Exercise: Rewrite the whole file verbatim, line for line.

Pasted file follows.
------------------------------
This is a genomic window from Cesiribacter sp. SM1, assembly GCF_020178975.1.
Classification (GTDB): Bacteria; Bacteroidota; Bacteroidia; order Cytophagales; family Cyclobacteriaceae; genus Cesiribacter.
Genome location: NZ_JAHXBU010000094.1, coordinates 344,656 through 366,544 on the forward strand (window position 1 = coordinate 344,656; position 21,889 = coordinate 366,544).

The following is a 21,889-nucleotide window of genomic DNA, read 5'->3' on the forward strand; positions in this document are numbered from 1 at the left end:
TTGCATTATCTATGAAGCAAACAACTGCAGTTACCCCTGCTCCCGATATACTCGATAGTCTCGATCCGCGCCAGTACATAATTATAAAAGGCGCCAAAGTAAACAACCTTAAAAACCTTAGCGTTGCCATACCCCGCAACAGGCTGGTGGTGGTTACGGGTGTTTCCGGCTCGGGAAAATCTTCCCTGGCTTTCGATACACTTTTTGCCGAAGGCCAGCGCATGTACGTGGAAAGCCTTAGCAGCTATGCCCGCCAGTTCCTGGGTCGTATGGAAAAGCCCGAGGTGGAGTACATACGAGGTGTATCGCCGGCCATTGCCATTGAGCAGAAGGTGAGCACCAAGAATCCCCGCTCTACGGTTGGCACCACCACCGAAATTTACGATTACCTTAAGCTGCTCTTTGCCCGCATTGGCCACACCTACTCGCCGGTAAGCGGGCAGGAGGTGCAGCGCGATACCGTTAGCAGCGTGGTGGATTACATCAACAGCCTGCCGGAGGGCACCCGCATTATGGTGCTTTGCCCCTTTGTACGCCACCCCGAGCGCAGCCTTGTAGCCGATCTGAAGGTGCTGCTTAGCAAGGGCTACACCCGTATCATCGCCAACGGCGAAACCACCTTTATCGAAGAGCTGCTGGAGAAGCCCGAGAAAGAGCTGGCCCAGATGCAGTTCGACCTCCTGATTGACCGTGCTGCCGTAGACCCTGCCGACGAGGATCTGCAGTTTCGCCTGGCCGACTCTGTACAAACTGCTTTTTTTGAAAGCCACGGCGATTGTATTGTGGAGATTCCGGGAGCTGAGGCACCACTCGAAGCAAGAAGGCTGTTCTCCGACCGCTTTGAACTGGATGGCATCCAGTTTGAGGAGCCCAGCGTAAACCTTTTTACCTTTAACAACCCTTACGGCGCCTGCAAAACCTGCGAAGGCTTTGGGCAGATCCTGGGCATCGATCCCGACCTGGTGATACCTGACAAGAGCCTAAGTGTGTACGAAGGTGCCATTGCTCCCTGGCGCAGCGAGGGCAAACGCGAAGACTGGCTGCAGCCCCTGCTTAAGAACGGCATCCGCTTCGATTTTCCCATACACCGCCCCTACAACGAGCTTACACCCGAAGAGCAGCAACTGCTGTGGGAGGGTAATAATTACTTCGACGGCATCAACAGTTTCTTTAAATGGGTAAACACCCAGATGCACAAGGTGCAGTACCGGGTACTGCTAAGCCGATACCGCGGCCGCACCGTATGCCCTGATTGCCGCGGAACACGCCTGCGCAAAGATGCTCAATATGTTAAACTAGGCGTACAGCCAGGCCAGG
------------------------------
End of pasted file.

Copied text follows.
This is a genomic window from Cesiribacter sp. SM1, assembly GCF_020178975.1.
Classification (GTDB): Bacteria; Bacteroidota; Bacteroidia; order Cytophagales; family Cyclobacteriaceae; genus Cesiribacter.
Genome location: NZ_JAHXBU010000094.1, coordinates 344,656 through 366,544 on the forward strand (window position 1 = coordinate 344,656; position 21,889 = coordinate 366,544).

The following is a 21,889-nucleotide window of genomic DNA, read 5'->3' on the forward strand; positions in this document are numbered from 1 at the left end:
TTGCATTATCTATGAAGCAAACAACTGCAGTTACCCCTGCTCCCGATATACTCGATAGTCTCGATCCGCGCCAGTACATAATTATAAAAGGCGCCAAAGTAAACAACCTTAAAAACCTTAGCGTTGCCATACCCCGCAACAGGCTGGTGGTGGTTACGGGTGTTTCCGGCTCGGGAAAATCTTCCCTGGCTTTCGATACACTTTTTGCCGAAGGCCAGCGCATGTACGTGGAAAGCCTTAGCAGCTATGCCCGCCAGTTCCTGGGTCGTATGGAAAAGCCCGAGGTGGAGTACATACGAGGTGTATCGCCGGCCATTGCCATTGAGCAGAAGGTGAGCACCAAGAATCCCCGCTCTACGGTTGGCACCACCACCGAAATTTACGATTACCTTAAGCTGCTCTTTGCCCGCATTGGCCACACCTACTCGCCGGTAAGCGGGCAGGAGGTGCAGCGCGATACCGTTAGCAGCGTGGTGGATTACATCAACAGCCTGCCGGAGGGCACCCGCATTATGGTGCTTTGCCCCTTTGTACGCCACCCCGAGCGCAGCCTTGTAGCCGATCTGAAGGTGCTGCTTAGCAAGGGCTACACCCGTATCATCGCCAACGGCGAAACCACCTTTATCGAAGAGCTGCTGGAGAAGCCCGAGAAAGAGCTGGCCCAGATGCAGTTCGACCTCCTGATTGACCGTGCTGCCGTAGACCCTGCCGACGAGGATCTGCAGTTTCGCCTGGCCGACTCTGTACAAACTGCTTTTTTTGAAAGCCACGGCGATTGTATTGTGGAGATTCCGGGAGCTGAGGCACCACTCGAAGCAAGAAGGCTGTTCTCCGACCGCTTTGAACTGGATGGCATCCAGTTTGAGGAGCCCAGCGTAAACCTTTTTACCTTTAACAACCCTTACGGCGCCTGCAAAACCTGCGAAGGCTTTGGGCAGATCCTGGGCATCGATCCCGACCTGGTGATACCTGACAAGAGCCTAAGTGTGTACGAAGGTGCCATTGCTCCCTGGCGCAGCGAGGGCAAACGCGAAGACTGGCTGCAGCCCCTGCTTAAGAACGGCATCCGCTTCGATTTTCCCATACACCGCCCCTACAACGAGCTTACACCCGAAGAGCAGCAACTGCTGTGGGAGGGTAATAATTACTTCGACGGCATCAACAGTTTCTTTAAATGGGTAAACACCCAGATGCACAAGGTGCAGTACCGGGTACTGCTAAGCCGATACCGCGGCCGCACCGTATGCCCTGATTGCCGCGGAACACGCCTGCGCAAAGATGCTCAATATGTTAAACTAGGCGTACAGCCAGGCCAGG